And then there’s the changing relationship with our spouse. Having a baby does to a marriage what having a broken leg does to the muscles of your lower limb. There’s trauma, recovery and a whole lot of re-learning how to work together. The old functioning can come back, but it’ll take some time and some focused attention.

6. The undivided attention. It’s impossible to divide our time. Babies require undivided attention unless they’re sleeping (and even then our body will physically respond every time they cough or roll over. Or blink.) Trying to catch up with a friend when our children are present is about as easy as reading a chapter from a physics text while driving. This is why parents of young children typically get together with other parents of small children.Then we can pretend to participate in normal adult activity even though we are really just engaging in a grown-up version of parallel play.

7. The unwanted advice. THERE’S SO MUCH OF IT. Not only is it typically unwanted, but it’s almost always unhelpful. I think sometimes people ask questions about how the baby is doing just so they can talk about their previous child-rearing experiences. Maybe there’s some sort of therapeutic quality to the expression of their own survival of The First Year. The bottom line is ― no one knows our kid better than us, so no one knows what they need more than we do. Period.

8. The lack of control. During the first year we might still think we are the ones in control ― over how the baby eats, sleeps, poops, behaves. At this stage, most parents haven’t given up on that illusion yet, and the desire to be in control conflicts with the reality that is staring us in the face ― with its massive eyeballs and miniature toes. The sooner we realize that we are riding this train as a passenger instead of the conductor, the better off we’ll be.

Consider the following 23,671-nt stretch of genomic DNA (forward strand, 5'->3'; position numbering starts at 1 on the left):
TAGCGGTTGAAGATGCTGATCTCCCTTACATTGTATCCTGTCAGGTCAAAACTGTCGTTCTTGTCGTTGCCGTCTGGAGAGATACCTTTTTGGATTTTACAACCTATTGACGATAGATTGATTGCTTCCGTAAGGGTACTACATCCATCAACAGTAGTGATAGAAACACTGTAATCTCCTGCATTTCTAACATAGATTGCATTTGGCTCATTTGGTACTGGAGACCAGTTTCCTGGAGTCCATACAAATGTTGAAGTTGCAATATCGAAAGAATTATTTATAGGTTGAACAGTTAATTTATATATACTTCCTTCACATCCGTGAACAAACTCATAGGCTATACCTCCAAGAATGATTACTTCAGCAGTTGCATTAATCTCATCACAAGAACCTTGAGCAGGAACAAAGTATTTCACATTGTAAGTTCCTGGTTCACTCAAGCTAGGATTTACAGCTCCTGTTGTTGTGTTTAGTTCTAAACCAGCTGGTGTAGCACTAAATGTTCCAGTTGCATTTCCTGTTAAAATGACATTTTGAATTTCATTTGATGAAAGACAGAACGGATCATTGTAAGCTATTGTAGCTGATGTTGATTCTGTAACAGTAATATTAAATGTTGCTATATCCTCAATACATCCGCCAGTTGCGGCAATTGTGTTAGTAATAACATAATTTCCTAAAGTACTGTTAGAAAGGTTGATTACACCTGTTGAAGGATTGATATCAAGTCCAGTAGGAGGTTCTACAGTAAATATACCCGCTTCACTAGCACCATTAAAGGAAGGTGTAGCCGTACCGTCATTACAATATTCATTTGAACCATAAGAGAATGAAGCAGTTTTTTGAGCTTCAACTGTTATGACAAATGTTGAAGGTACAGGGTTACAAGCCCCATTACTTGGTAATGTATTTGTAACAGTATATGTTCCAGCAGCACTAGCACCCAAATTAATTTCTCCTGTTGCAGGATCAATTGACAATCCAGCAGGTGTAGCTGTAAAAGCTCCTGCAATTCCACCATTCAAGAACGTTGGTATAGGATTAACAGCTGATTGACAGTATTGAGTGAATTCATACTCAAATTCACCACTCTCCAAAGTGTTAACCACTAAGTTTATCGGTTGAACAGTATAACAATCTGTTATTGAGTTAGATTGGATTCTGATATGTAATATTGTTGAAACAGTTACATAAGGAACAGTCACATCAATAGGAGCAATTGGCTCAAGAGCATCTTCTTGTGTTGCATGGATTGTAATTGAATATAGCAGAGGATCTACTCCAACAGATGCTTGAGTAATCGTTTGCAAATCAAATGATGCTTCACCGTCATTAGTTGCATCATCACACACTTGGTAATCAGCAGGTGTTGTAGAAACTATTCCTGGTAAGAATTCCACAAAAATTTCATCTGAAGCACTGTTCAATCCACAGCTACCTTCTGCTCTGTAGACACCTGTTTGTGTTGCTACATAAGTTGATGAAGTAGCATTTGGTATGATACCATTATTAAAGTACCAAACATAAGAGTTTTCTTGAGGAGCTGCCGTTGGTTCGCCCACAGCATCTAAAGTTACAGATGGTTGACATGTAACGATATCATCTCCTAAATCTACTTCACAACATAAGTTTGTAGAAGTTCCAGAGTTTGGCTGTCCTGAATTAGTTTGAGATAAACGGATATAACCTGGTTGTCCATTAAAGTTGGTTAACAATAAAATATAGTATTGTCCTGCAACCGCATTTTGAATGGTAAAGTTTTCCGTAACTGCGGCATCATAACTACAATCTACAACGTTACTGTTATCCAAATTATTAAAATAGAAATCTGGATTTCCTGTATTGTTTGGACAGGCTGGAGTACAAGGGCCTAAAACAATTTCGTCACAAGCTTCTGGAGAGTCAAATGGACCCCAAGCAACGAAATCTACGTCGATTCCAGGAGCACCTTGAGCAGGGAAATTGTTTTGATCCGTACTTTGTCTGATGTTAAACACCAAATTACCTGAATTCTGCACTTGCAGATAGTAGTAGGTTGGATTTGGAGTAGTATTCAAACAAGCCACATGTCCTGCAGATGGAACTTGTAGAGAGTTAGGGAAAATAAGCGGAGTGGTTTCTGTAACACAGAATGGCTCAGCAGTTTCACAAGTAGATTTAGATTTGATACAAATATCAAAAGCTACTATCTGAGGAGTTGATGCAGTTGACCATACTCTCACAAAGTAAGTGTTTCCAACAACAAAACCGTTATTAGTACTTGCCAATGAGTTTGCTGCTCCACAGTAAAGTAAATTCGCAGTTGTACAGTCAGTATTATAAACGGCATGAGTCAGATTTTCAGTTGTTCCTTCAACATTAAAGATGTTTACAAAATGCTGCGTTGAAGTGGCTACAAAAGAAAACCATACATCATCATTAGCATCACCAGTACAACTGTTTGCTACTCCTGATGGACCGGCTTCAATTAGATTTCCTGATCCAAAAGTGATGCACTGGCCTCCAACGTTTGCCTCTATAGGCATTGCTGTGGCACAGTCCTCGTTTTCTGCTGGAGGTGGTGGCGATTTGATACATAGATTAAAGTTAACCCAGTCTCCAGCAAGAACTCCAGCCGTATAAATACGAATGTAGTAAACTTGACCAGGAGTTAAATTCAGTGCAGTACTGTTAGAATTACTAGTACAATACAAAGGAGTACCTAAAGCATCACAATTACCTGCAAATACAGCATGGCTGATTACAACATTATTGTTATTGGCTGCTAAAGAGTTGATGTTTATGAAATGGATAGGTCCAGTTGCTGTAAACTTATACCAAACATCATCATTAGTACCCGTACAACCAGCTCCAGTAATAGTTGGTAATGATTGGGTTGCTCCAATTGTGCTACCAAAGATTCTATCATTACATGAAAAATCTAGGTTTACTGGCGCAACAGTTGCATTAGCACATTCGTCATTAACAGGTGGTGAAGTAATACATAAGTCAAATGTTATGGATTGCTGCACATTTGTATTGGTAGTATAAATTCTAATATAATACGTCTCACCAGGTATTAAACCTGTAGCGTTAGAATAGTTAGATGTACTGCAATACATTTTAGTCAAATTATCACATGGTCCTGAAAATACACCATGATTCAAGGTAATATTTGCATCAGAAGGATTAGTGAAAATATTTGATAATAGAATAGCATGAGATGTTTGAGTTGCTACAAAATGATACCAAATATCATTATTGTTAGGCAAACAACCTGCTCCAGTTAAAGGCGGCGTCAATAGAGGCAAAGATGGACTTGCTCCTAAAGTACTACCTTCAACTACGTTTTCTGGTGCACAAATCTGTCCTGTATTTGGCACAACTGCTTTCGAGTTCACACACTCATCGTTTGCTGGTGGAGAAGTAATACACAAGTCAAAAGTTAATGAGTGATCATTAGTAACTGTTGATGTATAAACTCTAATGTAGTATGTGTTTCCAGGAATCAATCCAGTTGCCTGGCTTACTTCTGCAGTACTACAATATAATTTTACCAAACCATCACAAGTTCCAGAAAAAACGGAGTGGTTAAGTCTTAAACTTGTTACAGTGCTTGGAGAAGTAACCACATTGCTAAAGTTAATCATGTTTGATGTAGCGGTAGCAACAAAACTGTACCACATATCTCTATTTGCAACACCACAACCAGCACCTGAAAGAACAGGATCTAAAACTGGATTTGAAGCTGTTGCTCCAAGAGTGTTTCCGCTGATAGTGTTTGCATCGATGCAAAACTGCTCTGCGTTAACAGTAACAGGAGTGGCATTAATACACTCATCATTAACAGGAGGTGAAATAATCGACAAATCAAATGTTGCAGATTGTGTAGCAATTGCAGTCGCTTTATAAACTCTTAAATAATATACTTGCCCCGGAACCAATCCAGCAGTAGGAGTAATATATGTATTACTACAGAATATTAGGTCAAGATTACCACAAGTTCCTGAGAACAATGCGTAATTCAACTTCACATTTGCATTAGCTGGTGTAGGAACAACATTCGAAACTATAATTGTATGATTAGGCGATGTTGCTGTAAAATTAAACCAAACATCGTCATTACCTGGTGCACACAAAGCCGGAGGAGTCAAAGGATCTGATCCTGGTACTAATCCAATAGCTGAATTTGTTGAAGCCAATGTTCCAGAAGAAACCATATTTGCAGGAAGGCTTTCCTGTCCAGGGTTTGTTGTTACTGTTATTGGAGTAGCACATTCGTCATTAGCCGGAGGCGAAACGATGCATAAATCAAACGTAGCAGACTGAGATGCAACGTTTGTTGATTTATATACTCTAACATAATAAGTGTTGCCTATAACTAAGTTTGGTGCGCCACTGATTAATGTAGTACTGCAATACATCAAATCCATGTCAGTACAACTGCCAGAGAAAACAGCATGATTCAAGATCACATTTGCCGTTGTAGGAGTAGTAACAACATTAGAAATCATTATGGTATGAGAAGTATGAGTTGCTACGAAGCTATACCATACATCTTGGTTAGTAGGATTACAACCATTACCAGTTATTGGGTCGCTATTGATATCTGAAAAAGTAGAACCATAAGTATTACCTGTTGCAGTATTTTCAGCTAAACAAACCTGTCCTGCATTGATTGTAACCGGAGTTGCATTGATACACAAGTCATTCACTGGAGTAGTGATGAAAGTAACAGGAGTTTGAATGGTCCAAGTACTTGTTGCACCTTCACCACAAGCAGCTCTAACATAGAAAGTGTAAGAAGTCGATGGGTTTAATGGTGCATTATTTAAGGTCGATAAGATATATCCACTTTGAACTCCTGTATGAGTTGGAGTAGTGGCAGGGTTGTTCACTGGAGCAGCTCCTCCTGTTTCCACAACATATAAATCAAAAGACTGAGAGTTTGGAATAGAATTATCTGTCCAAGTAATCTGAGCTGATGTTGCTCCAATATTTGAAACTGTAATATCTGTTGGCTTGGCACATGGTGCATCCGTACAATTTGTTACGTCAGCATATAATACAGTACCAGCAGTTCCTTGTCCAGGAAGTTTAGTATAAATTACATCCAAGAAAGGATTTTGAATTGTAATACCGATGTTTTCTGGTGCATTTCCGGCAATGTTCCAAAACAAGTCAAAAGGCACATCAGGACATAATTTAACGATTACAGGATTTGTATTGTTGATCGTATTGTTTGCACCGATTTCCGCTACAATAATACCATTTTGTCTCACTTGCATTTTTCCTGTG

9. The expectations. Sometimes we set ourselves up for failure by expecting our child to behave a certain way and to meet milestones by a certain time. We expect our spouses to read our minds and help us when we need it and to take care of the tasks we don’t want to deal with. We expect to provide amazing learning opportunities and enrichment experiences for our children. We expect to spend oodles of quality time with our kids, to feed them nutritious home-cooked meals, all the while maintaining a spotless home and a fit physique. We expect to maintain our relationship with our spouse and our friends and to keep up with our previous workloads and responsibilities. We tend to expect the impossible.

10. The unknown. Will he follow in our footsteps or our spouse’s? Will she be a social butterfly or a wall flower? Will we ever rejoin our book clubs or our spinning classes? Will we ever fit back into our old clothes? More immediately pressing ― will we ever be able to shower regularly again? Will we ever feel like ourselves again? Or at least like an actual human being again? We don’t typically know the answers to these questions until after that first year is over. For now, we just to be content to just hang in there.

Read more of Christine’s work on her blog or via her Facebook Page.

This post was originally published on Bottle + Heels.